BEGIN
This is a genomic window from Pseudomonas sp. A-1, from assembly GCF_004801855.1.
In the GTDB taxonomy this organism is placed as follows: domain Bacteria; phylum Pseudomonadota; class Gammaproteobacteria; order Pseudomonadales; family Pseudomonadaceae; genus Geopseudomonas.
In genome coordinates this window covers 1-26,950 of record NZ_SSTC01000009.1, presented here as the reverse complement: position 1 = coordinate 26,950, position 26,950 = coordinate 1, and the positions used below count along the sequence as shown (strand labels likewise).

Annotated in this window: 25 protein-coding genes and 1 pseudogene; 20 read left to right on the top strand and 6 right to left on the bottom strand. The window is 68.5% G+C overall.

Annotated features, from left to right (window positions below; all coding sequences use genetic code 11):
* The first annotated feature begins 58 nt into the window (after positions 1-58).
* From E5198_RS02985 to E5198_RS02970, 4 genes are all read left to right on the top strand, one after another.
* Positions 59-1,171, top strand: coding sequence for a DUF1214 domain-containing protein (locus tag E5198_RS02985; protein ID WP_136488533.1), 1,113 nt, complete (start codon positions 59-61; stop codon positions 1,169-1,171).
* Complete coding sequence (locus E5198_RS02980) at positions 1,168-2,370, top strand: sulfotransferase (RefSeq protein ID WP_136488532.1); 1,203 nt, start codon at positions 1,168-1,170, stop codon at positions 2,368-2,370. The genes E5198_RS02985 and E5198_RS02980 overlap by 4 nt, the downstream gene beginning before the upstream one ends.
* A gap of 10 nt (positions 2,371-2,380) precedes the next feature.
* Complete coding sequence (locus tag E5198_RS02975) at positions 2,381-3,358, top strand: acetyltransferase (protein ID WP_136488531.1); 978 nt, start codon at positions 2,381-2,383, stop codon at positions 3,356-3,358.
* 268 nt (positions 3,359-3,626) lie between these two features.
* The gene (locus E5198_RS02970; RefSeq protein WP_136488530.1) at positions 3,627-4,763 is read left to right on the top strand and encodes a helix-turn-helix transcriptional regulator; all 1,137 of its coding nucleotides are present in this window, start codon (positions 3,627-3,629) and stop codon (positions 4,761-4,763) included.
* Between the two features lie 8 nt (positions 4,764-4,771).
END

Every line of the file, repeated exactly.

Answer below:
This is a genomic window from Pseudomonas sp. A-1, from assembly GCF_004801855.1.
In the GTDB taxonomy this organism is placed as follows: domain Bacteria; phylum Pseudomonadota; class Gammaproteobacteria; order Pseudomonadales; family Pseudomonadaceae; genus Geopseudomonas.
In genome coordinates this window covers 1-26,950 of record NZ_SSTC01000009.1, presented here as the reverse complement: position 1 = coordinate 26,950, position 26,950 = coordinate 1, and the positions used below count along the sequence as shown (strand labels likewise).

Annotated in this window: 25 protein-coding genes and 1 pseudogene; 20 read left to right on the top strand and 6 right to left on the bottom strand. The window is 68.5% G+C overall.

Annotated features, from left to right (window positions below; all coding sequences use genetic code 11):
* The first annotated feature begins 58 nt into the window (after positions 1-58).
* From E5198_RS02985 to E5198_RS02970, 4 genes are all read left to right on the top strand, one after another.
* Positions 59-1,171, top strand: coding sequence for a DUF1214 domain-containing protein (locus tag E5198_RS02985; protein ID WP_136488533.1), 1,113 nt, complete (start codon positions 59-61; stop codon positions 1,169-1,171).
* Complete coding sequence (locus E5198_RS02980) at positions 1,168-2,370, top strand: sulfotransferase (RefSeq protein ID WP_136488532.1); 1,203 nt, start codon at positions 1,168-1,170, stop codon at positions 2,368-2,370. The genes E5198_RS02985 and E5198_RS02980 overlap by 4 nt, the downstream gene beginning before the upstream one ends.
* A gap of 10 nt (positions 2,371-2,380) precedes the next feature.
* Complete coding sequence (locus tag E5198_RS02975) at positions 2,381-3,358, top strand: acetyltransferase (protein ID WP_136488531.1); 978 nt, start codon at positions 2,381-2,383, stop codon at positions 3,356-3,358.
* 268 nt (positions 3,359-3,626) lie between these two features.
* The gene (locus E5198_RS02970; RefSeq protein WP_136488530.1) at positions 3,627-4,763 is read left to right on the top strand and encodes a helix-turn-helix transcriptional regulator; all 1,137 of its coding nucleotides are present in this window, start codon (positions 3,627-3,629) and stop codon (positions 4,761-4,763) included.
* Between the two features lie 8 nt (positions 4,764-4,771).